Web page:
Column: Lou Reed was more than leather and darkness

I blogged about Lou here the other day and expressed the hope that I could squeeze in a column on him this week. And so I have: Sunday’s.

It’s all right, but it’s tough to write about someone you admire, and I wish I’d had more time because after sweating over it half the day, filing it at 3 p.m. Friday, only then taking lunch, all I could think about were the things I’d left out.

For instance, “Songs for Drella,” his 1990 album collaboration with John Cale, should have made my favorites list; it’s a concept album about Andy Warhol, their friend and patron from their Velvet Underground days. I gave Reed’s music, as opposed to his lyrics, short shrift. And why didn’t I take a looser, funnier and more personal approach? “The Velvet Underground” is such a meaningful album for me.

In other words, I wish I could’ve scrapped it and started from scratch. (Which doesn’t guarantee the finished column would be better, of course, only different, and maybe worse.) With newspapers, as with a lot of things in life, you do the best you can in the time allotted, and then you let it go. I hope I at least gave newcomers an idea why Lou Reed was great, and that for those who already know, that I didn’t embarrass myself too much.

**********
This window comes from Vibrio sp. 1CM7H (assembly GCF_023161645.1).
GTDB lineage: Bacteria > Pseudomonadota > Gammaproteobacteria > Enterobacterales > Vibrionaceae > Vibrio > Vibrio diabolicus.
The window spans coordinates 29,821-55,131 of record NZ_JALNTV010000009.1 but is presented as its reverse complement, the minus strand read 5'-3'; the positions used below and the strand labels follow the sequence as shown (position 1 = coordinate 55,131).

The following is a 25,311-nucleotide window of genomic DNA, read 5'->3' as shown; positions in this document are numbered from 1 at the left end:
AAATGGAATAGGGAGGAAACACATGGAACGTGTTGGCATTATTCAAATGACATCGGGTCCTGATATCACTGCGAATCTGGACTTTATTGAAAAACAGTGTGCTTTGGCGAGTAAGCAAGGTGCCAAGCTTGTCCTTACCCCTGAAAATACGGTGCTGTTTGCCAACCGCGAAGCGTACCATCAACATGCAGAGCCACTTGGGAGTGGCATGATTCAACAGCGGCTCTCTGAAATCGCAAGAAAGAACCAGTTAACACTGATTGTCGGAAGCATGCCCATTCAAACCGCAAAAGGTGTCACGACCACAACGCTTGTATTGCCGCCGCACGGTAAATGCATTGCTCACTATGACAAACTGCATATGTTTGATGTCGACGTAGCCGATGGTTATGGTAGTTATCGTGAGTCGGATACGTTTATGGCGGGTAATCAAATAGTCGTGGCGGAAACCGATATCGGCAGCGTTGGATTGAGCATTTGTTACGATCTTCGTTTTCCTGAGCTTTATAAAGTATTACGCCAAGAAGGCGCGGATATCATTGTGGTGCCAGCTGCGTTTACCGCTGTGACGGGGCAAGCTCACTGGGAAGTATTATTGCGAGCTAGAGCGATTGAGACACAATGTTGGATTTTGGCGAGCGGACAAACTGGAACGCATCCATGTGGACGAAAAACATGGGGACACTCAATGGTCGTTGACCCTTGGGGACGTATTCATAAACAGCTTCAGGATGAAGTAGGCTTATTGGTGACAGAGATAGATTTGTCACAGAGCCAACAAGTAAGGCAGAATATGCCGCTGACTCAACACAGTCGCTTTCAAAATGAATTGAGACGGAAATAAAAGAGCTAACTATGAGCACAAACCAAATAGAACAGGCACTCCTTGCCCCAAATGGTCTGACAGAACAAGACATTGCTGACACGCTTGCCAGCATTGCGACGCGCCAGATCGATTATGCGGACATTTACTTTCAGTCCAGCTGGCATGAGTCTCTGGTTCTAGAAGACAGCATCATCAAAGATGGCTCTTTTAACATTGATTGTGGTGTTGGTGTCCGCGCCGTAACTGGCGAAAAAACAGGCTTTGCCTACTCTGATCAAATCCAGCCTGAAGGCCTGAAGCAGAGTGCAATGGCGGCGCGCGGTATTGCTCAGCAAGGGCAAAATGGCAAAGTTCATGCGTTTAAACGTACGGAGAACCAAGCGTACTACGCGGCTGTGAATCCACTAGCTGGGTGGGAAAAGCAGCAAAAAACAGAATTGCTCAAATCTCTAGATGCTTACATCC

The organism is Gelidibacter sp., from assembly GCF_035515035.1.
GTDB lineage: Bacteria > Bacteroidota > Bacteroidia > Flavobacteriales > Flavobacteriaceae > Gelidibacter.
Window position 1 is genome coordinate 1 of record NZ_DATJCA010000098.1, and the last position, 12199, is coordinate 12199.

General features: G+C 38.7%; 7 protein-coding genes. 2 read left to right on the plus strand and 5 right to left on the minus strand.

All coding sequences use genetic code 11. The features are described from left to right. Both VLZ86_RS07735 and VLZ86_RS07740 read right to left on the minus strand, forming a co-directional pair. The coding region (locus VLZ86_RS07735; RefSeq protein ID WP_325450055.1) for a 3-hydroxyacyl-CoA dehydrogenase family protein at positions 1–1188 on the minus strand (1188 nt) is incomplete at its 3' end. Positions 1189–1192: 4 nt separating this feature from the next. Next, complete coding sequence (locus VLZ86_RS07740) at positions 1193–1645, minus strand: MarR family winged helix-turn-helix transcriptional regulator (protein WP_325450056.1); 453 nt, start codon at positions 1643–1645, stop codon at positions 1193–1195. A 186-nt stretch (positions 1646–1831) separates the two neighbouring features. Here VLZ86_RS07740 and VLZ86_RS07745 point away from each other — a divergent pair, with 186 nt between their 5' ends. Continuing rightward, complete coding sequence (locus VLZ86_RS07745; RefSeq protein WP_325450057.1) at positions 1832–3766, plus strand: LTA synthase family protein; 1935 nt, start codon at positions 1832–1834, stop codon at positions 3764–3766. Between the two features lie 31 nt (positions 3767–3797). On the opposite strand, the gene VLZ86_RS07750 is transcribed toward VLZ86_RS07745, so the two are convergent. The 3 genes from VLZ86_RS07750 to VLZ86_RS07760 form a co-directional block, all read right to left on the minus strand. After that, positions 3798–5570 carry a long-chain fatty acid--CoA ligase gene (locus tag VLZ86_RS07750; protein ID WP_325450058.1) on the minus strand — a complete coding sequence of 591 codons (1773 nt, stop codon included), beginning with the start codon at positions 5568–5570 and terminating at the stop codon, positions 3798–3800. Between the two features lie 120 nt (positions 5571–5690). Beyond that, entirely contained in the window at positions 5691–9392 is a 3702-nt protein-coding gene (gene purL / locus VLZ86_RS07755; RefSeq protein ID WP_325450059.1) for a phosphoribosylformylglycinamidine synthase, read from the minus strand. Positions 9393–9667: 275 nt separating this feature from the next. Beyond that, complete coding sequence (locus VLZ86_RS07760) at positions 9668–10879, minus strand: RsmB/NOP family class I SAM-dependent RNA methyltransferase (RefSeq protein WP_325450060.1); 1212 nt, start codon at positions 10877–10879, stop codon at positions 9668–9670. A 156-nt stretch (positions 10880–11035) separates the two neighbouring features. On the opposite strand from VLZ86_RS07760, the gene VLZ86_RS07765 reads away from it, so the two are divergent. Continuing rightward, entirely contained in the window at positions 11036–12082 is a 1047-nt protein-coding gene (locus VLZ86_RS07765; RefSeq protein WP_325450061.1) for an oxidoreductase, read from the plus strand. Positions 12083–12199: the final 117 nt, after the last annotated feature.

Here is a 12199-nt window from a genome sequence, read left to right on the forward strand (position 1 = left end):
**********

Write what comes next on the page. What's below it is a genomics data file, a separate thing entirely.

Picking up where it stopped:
(By the way, I took a new photo of my Lou Reed collection for the column, adding two boxes and an LP at the bottom that I’d forgotten in my blog photo. Later, at the office, I realized I could have added a DVD and three or four books. Hah!)

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